Extreme color change during fermentation
I'm looking for good information on color changes during fermentation. In general, I find most things lighten to some degree. There is some discussion on the web about protein coagulation and fall out taking out some color.
I brewed a cream ale using thai sweet red rice. The post-boil color was a lovely dark ruby red, which I was hoping would stay. Once it finished, it was a medium straw gold. It looked like all the color added from the rice was just gone. Precipitated out? nope. Yeast bed is normal color, trub is light, and the color should act more as a dye than a suspension.
I'm wondering if there are any plant dyes which essentially become yeast food. I can't find any research. Color contributed from malt, seems to stick around. Color from red rice, totally gone. A bit disappointed by the color change.
I think I found out why. Apparently what is labeled as red rice, is actually better known as Black rice. The pigment in black rice comes from Anthocyanin (think red cabbage). This is an indicator, so to test it, I boiled up some of the rice, and made some a little acidic and some a little basic. The color change is obvious.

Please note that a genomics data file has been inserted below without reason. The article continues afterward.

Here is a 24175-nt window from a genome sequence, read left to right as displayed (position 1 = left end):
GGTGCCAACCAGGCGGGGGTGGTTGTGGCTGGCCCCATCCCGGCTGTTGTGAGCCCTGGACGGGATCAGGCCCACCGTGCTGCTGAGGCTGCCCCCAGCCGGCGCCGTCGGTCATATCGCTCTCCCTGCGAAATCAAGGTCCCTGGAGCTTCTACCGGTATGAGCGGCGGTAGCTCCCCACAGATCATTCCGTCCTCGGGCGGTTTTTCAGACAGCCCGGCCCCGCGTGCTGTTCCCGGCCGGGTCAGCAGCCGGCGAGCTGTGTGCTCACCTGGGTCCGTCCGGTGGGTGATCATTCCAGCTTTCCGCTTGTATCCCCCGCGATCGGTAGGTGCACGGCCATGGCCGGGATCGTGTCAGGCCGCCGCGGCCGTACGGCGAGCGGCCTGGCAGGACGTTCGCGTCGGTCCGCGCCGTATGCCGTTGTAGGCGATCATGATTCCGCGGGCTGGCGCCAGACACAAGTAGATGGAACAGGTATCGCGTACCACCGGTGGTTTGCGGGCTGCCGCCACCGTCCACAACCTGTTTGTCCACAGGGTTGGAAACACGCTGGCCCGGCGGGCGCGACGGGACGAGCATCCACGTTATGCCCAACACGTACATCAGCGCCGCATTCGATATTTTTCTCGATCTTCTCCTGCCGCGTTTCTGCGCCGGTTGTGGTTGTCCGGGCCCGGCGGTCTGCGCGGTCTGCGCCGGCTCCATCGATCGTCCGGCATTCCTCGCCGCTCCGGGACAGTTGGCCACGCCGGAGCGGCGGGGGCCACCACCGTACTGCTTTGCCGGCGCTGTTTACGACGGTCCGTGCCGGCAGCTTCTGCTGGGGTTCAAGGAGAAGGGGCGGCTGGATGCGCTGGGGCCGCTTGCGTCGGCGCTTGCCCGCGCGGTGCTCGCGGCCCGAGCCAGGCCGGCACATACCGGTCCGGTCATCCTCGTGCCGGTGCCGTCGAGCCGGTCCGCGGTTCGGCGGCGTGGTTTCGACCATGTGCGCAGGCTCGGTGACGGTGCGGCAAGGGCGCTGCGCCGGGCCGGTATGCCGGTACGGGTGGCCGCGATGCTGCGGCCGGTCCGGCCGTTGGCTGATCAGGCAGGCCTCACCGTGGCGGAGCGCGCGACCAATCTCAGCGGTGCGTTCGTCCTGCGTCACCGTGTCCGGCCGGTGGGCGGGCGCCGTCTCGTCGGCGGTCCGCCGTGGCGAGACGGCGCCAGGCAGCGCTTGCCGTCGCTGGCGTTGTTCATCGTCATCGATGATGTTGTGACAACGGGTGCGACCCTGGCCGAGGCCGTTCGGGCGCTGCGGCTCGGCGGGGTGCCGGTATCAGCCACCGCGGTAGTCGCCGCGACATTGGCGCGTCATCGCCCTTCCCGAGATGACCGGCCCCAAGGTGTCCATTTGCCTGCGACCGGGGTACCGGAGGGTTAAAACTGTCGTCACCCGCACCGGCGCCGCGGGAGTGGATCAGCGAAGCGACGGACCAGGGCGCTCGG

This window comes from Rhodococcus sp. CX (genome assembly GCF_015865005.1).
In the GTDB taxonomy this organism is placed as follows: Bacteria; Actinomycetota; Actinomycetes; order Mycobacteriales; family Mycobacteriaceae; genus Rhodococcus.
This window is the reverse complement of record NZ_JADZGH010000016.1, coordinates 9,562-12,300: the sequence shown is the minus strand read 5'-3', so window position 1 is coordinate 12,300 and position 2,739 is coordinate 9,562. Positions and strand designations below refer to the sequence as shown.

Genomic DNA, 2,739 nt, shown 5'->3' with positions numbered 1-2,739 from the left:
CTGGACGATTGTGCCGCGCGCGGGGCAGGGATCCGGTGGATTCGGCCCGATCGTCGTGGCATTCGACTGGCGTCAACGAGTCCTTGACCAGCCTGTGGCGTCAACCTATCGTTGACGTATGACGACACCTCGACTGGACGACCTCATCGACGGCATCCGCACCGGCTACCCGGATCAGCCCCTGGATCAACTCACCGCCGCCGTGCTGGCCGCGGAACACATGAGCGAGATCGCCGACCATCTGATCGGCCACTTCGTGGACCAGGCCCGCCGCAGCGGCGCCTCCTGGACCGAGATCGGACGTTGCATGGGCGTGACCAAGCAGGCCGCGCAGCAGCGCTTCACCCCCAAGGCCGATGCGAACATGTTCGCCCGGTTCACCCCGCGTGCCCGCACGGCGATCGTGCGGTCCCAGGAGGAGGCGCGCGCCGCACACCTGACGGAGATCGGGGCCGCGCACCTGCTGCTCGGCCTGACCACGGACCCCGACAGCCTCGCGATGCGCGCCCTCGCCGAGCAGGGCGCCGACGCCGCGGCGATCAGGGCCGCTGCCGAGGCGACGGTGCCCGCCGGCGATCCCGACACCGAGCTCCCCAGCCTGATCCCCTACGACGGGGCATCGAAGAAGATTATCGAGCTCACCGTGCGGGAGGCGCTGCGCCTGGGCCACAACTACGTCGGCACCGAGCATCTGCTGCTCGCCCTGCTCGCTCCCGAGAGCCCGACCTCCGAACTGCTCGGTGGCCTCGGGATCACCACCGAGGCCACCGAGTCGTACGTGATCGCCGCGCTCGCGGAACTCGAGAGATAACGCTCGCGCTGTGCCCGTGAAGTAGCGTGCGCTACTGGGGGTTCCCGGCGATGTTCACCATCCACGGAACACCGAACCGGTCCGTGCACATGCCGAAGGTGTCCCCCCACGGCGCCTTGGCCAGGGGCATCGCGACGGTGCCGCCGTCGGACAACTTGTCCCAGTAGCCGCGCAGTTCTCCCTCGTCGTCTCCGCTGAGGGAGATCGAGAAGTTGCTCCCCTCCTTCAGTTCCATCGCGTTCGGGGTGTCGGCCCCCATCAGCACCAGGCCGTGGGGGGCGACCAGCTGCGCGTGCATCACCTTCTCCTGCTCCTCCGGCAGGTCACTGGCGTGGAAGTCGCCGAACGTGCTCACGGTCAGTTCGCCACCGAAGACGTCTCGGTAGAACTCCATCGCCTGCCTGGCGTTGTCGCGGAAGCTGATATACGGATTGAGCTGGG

So it turns out that anthocyanin is a glucoside which can be decomposed through fermentation. It would appear then, that brewing with black rice, or red cabbage (feel free to try) will not yield the desired results.
Interesting: Indican, which is a colorless glycoside, when fermented yields Indoxyl. When Indoxyl is oxidized, you get Indigo Blue. Fermentation colored the world! (just not my beer)
looks like the little science kit i bought for my daughter the other day, came with red cabbage powder, citric acid and baking soda that yields the same effect.
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